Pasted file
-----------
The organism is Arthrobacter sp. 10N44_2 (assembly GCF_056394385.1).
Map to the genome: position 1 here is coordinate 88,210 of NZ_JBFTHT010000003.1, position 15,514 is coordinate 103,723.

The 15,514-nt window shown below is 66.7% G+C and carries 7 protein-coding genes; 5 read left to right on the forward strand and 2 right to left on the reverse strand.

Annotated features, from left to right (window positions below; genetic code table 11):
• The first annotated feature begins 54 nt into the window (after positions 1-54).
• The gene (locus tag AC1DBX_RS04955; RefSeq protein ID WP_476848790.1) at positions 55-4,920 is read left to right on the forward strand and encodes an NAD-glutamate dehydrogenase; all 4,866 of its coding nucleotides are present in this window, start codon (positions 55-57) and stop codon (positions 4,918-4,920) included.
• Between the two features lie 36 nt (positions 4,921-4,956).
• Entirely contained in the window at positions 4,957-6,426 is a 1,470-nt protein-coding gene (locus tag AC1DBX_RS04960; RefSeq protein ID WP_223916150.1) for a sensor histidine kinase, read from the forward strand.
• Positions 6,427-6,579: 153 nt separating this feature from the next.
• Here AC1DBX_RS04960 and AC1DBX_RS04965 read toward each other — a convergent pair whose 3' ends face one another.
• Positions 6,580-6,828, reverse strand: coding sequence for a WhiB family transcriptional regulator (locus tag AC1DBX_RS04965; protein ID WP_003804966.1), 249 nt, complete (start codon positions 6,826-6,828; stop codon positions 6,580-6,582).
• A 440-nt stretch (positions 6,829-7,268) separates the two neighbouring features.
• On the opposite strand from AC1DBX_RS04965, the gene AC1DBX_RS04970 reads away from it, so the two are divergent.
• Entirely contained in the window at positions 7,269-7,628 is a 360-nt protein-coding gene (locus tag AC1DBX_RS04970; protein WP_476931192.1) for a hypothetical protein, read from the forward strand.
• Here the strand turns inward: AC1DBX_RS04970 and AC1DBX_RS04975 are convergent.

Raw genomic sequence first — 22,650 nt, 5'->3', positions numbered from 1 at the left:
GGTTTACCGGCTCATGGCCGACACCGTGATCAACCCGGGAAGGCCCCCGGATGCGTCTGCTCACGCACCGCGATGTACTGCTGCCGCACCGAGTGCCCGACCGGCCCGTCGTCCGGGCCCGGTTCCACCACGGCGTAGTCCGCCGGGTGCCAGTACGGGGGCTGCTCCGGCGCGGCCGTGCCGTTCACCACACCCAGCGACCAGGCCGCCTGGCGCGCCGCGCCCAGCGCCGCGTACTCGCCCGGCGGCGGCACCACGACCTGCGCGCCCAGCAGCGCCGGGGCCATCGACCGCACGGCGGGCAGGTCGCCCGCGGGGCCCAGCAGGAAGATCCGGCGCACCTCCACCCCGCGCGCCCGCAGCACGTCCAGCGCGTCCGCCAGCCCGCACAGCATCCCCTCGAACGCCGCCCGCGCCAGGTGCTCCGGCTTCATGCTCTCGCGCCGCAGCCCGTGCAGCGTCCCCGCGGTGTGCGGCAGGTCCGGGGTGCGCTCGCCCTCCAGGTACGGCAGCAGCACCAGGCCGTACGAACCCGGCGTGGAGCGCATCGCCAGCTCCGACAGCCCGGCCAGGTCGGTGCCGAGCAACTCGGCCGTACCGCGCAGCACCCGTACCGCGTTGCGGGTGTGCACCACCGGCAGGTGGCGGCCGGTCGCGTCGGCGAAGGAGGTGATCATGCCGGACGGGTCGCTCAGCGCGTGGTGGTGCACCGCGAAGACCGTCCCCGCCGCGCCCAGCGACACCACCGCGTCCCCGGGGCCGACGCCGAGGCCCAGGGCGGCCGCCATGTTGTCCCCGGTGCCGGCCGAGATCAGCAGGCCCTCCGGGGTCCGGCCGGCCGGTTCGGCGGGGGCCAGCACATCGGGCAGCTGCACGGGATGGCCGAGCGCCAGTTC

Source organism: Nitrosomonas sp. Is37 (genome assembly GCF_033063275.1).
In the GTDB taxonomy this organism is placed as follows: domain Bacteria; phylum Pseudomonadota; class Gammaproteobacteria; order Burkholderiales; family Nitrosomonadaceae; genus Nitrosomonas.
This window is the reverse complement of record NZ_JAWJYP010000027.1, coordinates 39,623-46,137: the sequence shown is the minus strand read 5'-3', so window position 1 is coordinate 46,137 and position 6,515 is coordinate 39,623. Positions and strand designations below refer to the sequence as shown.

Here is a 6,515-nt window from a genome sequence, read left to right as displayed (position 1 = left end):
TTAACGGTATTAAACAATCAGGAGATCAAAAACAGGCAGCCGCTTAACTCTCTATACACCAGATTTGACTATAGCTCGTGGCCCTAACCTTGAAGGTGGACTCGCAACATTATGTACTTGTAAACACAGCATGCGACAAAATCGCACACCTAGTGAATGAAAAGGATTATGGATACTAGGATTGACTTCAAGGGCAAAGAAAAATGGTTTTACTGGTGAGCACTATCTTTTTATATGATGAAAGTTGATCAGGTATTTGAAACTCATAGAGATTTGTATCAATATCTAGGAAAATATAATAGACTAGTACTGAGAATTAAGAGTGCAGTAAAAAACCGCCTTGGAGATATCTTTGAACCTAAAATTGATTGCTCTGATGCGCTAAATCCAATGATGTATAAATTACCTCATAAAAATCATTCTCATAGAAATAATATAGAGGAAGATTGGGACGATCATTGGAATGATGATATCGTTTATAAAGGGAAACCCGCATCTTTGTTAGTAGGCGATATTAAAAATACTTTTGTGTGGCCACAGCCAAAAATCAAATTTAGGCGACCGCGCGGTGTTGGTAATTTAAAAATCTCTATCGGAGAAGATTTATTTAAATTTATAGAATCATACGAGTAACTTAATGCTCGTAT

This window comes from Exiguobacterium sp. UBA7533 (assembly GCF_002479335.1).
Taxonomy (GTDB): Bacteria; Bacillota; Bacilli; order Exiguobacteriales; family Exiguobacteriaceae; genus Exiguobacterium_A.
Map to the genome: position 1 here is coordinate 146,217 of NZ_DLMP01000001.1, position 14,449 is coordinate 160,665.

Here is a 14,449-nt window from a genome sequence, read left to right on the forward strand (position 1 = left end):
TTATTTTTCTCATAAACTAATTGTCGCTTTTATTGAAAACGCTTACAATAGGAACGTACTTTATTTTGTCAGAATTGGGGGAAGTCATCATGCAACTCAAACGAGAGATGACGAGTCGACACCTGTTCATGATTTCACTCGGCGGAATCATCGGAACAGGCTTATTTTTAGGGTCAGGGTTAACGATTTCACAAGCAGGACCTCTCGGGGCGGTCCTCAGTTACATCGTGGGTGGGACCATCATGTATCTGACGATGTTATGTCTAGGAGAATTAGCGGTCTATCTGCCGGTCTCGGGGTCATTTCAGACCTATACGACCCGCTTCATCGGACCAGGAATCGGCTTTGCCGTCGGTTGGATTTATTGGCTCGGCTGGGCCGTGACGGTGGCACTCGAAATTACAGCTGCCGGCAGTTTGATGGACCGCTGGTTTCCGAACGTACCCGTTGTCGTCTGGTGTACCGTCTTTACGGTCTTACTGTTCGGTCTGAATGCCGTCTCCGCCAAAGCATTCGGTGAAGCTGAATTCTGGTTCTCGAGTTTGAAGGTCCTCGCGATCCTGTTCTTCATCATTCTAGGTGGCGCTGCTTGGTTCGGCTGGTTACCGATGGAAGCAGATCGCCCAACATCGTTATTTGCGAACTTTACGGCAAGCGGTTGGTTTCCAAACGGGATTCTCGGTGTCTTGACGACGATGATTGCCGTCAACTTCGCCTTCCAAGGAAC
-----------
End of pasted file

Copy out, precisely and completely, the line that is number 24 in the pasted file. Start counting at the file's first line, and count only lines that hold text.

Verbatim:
Taxonomy (GTDB): Bacteria; Bacillota; Bacilli; order Exiguobacteriales; family Exiguobacteriaceae; genus Exiguobacterium_A.